Angkor Wat was built for King Suryavarman II in the 12th century. It was both a temple and a capital city, symbolizing Mount Meru. ‘Angkor Wat’ means ‘City Temple’, with 'Angkor' from the Sanskrit word nagara (capital) and 'Wat' from the Khmer word for temple. Angkor Wat began as a Hindu temple and was converted to Theravada Buddhism. The five towers represent the five peaks of the mountain. The moat and the walls represent the oceans and the surrounding mountain ranges and ocean. An area of 82 hectares is enclosed. The whole complex is surrounded by jungle, which encroaches on the buildings. An extensive sculpture programme represents scenes from the Hindu epics: the Ramayana and the Mahabharata.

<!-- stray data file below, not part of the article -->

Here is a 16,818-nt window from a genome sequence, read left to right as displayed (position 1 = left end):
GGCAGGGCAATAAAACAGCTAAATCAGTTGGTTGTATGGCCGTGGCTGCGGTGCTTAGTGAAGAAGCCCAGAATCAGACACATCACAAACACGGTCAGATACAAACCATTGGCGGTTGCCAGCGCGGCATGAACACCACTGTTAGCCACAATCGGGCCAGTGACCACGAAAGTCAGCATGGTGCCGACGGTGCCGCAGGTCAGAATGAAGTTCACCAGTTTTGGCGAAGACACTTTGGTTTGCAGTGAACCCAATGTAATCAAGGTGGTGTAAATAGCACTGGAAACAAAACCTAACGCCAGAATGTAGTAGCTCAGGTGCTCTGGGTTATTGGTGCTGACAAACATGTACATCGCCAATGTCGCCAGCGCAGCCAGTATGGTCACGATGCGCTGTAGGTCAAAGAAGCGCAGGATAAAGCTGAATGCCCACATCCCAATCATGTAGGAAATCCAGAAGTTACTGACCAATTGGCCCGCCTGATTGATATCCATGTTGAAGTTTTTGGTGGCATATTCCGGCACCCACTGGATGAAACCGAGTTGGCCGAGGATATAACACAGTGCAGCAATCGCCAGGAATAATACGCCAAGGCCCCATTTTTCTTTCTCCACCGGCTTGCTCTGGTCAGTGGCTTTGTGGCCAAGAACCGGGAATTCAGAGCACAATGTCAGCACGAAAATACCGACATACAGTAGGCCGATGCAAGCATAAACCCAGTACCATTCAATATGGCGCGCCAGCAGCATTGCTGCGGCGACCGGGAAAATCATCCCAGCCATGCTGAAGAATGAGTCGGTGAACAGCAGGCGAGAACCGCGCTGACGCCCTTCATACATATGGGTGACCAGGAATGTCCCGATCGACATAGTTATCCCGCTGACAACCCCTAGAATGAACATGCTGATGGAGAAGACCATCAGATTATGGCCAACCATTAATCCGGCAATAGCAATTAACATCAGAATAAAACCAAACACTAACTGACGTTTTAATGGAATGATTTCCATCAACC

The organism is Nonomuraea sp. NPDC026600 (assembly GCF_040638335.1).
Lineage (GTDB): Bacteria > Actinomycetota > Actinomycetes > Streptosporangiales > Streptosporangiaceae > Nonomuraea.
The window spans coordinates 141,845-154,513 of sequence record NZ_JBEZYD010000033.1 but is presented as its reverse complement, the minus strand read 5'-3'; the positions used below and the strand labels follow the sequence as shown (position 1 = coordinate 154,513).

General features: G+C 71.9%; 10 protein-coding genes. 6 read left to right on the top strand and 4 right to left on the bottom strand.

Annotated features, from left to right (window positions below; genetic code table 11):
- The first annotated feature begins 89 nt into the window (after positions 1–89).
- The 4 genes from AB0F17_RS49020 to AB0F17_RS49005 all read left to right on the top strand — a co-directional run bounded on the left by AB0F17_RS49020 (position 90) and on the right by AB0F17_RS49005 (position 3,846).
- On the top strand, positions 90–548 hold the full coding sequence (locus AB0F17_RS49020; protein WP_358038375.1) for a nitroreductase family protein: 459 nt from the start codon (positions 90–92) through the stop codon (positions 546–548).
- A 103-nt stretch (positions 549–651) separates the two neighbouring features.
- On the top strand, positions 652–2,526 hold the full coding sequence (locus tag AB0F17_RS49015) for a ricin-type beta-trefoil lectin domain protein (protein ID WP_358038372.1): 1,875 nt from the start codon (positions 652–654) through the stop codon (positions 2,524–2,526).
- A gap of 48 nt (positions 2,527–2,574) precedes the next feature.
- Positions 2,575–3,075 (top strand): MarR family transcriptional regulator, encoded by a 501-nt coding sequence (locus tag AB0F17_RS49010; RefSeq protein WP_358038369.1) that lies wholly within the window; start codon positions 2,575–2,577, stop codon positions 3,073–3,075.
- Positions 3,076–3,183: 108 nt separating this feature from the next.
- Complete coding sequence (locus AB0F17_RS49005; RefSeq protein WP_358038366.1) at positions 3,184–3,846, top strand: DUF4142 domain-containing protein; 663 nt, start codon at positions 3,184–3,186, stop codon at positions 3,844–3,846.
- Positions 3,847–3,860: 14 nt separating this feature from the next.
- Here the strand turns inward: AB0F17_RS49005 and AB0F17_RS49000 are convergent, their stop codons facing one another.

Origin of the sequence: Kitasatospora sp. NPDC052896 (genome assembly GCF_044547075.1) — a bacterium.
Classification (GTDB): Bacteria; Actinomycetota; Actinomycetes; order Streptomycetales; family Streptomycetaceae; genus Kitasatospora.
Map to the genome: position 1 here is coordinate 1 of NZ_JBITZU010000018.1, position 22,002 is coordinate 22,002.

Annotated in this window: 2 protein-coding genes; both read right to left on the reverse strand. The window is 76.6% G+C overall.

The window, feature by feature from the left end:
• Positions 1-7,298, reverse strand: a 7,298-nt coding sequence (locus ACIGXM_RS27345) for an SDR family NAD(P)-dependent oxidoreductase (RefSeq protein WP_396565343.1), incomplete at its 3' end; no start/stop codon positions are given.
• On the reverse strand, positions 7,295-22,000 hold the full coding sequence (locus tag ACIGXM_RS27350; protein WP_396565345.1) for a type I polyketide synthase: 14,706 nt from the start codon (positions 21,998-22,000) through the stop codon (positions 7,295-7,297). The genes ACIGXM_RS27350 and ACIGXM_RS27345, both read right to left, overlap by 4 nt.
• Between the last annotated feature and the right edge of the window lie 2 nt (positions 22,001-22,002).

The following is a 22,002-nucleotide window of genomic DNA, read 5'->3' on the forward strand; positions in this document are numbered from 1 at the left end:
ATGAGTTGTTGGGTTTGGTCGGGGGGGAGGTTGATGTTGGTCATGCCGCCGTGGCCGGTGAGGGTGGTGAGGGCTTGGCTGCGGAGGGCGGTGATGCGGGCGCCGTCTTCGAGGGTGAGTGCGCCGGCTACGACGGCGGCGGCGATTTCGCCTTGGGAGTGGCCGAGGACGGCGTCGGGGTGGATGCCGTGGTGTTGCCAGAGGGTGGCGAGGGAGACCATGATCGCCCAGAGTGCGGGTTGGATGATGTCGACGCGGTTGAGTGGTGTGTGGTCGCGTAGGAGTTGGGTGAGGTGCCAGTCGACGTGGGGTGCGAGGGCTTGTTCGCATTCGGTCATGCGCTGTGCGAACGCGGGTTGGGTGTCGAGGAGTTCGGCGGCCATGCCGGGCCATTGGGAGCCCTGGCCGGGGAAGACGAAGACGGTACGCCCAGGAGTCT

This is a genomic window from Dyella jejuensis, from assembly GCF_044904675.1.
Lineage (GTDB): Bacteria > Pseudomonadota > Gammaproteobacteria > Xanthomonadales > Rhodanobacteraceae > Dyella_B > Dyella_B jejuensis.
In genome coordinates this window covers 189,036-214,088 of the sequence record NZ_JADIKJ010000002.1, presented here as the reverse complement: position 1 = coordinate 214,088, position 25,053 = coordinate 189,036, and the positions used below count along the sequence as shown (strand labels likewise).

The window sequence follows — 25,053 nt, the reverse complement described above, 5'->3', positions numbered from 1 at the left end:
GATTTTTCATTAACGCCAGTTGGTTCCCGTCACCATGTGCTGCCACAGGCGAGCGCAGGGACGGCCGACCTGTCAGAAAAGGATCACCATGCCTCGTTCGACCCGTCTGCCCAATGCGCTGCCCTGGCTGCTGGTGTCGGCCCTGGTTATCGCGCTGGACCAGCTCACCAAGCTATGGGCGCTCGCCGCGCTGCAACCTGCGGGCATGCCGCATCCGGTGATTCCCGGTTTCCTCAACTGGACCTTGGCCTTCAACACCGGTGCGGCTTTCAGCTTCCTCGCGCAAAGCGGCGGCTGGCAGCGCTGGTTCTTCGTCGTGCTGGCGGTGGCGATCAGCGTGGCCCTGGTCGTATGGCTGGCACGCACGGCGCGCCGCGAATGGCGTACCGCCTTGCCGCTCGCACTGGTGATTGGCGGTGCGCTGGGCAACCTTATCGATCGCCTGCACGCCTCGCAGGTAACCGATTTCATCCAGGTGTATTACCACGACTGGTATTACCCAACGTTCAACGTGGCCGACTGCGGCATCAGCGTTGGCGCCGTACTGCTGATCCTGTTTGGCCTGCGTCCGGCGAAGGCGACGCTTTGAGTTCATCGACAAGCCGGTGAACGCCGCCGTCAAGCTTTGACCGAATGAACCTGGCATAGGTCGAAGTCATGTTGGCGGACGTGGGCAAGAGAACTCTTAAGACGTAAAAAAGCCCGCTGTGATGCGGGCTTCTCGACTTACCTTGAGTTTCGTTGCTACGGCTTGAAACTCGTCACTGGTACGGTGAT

The temple of Ta Prohm, east of Angkor Wat and Angkor Thom, is an interesting exercise in conservation/restoration. 'This was the temple chosen by the Ecole Francaise d'Extreme Orient to be left in its 'natural state', as an example of how most of Angkor looked on its discovery in the 19th entury. This was an inspired decision, and involved a significant amount of work to prevent surther collapse and enough clearning of vegetation to allow entry. It has been maintained in this condidtion of apparent neglect. All in all, Ta Prohm's atmosphere has the romantic appeal of, say, a Piranese ruin: partly overgrown and gently declining'. (Freeman, M, Jacques, C., Ancient Angkor Narisa Chakrabongse:Thailand 1999 p. 136)